imview is a handy image
viewing application for Linux. I’ve started using this at $work recently,
because Eye of Gnome, a.k.a
(my usual go-to application for image viewing) doesn’t handle histogram
stretching of GeoTIFF images (TIFF images with embedded geographical
metadata). It’s not that I expect
eog to handle geo-encoded TIFFs – it
does display them – it’s just that the images I need to view are too dark
eog (actually, they’re usually completely black) and so the image
features can’t be seen. Thus the histogram of pixel values needs to be
stretched to the full range of possible values so that the image details can
imview seems to directly load images with a normalised histogram
and hence image features can be seen straight away. The application might
be showing its age and hasn’t been updated in several years, however it’s
main strength in my use case is that it’s fast.
I tend to work with large GeoTIFF images (several hundred megabytes to
gigabytes in size), hence I stumbled upon a problem with the default
settings delivered on Debian-based systems (I use “jessie” at the moment).
When loading a sufficiently large file I kept getting the error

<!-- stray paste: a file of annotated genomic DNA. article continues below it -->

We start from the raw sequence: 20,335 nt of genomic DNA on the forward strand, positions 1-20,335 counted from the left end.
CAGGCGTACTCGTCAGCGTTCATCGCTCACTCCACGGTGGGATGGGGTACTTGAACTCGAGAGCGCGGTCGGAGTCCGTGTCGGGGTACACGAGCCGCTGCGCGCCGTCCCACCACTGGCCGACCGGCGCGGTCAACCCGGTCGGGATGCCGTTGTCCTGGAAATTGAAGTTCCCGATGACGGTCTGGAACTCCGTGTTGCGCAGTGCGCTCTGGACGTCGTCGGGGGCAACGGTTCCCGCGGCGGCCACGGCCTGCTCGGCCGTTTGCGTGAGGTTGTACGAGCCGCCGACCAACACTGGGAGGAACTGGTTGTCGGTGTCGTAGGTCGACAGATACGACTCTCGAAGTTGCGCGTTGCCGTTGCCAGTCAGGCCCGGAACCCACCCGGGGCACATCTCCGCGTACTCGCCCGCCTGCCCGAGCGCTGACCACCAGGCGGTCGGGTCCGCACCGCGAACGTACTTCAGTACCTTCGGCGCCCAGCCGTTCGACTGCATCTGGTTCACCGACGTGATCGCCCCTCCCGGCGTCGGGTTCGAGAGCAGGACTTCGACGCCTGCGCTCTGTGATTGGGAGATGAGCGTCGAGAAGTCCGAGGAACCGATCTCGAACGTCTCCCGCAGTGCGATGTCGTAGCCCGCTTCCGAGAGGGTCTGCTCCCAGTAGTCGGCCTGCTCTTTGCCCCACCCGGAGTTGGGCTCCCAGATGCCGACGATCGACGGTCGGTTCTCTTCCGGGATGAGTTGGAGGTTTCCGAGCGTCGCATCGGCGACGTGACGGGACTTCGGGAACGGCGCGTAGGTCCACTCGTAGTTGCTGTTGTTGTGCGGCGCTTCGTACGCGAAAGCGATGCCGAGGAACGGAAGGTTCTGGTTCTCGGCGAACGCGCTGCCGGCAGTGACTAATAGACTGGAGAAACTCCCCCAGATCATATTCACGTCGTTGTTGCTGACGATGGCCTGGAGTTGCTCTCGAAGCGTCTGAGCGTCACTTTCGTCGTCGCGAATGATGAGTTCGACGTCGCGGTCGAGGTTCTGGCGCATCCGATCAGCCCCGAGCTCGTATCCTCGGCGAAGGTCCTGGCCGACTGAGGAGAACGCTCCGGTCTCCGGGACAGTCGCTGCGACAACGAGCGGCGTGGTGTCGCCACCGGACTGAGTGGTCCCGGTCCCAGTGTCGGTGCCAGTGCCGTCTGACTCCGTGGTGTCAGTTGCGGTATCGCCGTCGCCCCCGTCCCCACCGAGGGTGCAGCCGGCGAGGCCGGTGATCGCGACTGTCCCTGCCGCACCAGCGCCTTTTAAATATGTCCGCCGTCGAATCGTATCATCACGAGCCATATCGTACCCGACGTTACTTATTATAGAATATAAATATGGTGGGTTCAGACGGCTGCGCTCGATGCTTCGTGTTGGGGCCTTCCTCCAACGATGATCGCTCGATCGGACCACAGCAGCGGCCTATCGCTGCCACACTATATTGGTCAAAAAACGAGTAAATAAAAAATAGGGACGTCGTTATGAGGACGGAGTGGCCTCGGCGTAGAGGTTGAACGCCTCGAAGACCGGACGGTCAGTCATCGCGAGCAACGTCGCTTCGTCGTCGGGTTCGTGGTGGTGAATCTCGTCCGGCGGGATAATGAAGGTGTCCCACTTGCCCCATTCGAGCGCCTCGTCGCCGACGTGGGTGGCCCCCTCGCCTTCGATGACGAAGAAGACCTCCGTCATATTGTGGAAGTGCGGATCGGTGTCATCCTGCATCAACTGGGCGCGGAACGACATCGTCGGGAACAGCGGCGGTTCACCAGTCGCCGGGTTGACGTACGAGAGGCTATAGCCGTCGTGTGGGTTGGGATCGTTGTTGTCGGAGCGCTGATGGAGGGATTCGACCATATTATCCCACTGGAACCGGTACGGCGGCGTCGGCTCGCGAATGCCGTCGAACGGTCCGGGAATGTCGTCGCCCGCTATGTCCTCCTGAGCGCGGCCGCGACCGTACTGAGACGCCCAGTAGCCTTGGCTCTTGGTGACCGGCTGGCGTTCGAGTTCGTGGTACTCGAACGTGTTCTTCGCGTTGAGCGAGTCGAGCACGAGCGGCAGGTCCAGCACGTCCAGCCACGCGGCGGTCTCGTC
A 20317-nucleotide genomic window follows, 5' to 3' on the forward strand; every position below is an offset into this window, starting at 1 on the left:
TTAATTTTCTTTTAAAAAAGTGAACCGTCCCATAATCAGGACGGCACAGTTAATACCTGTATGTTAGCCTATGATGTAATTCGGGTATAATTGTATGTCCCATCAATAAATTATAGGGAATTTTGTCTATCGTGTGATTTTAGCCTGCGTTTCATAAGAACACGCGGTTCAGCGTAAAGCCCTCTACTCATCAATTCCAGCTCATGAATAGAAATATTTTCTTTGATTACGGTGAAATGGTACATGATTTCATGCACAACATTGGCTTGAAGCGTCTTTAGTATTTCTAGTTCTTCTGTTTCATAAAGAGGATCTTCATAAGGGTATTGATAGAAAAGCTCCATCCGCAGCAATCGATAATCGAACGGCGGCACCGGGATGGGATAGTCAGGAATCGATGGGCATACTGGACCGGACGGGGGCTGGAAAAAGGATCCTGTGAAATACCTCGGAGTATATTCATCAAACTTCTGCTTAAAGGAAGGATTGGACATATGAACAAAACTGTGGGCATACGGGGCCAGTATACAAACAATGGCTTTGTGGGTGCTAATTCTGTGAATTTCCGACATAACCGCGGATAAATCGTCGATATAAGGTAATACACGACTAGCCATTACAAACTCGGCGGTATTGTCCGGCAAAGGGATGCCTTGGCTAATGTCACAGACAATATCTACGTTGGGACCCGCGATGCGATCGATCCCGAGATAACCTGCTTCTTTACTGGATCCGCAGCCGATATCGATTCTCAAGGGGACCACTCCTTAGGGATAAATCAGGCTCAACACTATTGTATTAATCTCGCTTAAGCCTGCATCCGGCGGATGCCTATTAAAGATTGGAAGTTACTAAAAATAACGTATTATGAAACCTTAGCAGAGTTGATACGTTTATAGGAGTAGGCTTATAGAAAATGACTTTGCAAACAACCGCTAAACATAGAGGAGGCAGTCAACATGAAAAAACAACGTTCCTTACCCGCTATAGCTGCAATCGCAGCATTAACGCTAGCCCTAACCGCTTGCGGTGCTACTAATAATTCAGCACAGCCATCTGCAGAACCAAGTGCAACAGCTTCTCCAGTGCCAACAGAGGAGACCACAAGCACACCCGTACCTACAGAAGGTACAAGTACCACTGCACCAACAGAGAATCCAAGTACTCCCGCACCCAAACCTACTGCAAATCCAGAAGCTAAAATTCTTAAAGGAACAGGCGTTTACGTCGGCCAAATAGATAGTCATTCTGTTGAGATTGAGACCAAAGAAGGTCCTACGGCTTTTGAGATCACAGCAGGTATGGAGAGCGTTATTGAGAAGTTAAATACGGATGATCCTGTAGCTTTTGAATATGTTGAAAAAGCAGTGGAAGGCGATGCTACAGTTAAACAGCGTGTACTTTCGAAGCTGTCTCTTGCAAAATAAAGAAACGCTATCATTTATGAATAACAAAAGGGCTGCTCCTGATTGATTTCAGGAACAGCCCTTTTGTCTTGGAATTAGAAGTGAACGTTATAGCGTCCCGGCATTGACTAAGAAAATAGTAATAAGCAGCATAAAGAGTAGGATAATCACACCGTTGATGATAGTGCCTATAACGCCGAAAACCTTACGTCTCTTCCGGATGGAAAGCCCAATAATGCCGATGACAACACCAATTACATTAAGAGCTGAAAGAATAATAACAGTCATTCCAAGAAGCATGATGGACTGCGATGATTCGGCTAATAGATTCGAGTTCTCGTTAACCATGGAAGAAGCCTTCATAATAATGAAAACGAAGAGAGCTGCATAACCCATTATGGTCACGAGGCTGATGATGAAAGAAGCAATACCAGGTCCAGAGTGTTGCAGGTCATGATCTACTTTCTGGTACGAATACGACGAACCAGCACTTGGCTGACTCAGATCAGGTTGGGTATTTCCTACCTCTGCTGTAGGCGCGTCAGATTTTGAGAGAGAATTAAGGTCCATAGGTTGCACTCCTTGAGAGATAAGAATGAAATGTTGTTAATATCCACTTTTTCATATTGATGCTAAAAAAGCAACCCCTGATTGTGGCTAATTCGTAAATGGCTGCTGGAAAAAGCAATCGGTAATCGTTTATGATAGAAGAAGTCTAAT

resources exhausted. This actually turned out to be an
ImageMagick issue (since
uses ImageMagick in the background); see for instance the Debian bug report
about the issue.
What the error is trying to say is that the amount of disk space allocated
for caching of image data wasn’t large enough for the image being loaded.
It turns out that this is the
Disk resource limit within ImageMagick.
It’s possible to see the current resource limits by using the
command from ImageMagick:
By default, the disk resource limit is set to 1GiB. To change this value,
one needs to edit
/etc/ImageMagick-6/policy.xml and look for this line:
In my case bumping the
value attribute to 5GiB solved the issue, and I can
now happily view multi-gigabyte GeoTIFF images of polar ice without any
Hope this tip was able to help someone!